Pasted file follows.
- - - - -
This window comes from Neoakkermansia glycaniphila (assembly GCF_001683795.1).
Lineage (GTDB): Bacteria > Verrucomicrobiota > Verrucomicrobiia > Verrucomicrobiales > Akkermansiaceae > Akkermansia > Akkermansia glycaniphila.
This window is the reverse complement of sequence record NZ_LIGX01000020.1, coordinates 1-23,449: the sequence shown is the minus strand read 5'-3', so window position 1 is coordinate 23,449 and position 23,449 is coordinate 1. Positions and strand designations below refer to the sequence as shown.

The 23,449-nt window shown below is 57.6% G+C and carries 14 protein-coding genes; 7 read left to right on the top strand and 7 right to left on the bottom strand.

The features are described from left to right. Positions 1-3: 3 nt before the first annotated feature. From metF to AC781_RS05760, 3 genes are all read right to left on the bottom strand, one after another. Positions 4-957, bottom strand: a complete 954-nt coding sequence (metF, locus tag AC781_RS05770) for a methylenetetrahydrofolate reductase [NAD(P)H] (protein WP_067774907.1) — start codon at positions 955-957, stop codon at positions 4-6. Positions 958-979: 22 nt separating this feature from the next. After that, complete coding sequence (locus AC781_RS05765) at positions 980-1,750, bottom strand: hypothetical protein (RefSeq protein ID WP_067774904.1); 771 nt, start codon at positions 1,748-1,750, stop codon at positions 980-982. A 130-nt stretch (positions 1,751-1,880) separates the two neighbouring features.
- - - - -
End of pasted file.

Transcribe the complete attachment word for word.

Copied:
This window comes from Neoakkermansia glycaniphila (assembly GCF_001683795.1).
Lineage (GTDB): Bacteria > Verrucomicrobiota > Verrucomicrobiia > Verrucomicrobiales > Akkermansiaceae > Akkermansia > Akkermansia glycaniphila.
This window is the reverse complement of sequence record NZ_LIGX01000020.1, coordinates 1-23,449: the sequence shown is the minus strand read 5'-3', so window position 1 is coordinate 23,449 and position 23,449 is coordinate 1. Positions and strand designations below refer to the sequence as shown.

The 23,449-nt window shown below is 57.6% G+C and carries 14 protein-coding genes; 7 read left to right on the top strand and 7 right to left on the bottom strand.

The features are described from left to right. Positions 1-3: 3 nt before the first annotated feature. From metF to AC781_RS05760, 3 genes are all read right to left on the bottom strand, one after another. Positions 4-957, bottom strand: a complete 954-nt coding sequence (metF, locus tag AC781_RS05770) for a methylenetetrahydrofolate reductase [NAD(P)H] (protein WP_067774907.1) — start codon at positions 955-957, stop codon at positions 4-6. Positions 958-979: 22 nt separating this feature from the next. After that, complete coding sequence (locus AC781_RS05765) at positions 980-1,750, bottom strand: hypothetical protein (RefSeq protein ID WP_067774904.1); 771 nt, start codon at positions 1,748-1,750, stop codon at positions 980-982. A 130-nt stretch (positions 1,751-1,880) separates the two neighbouring features.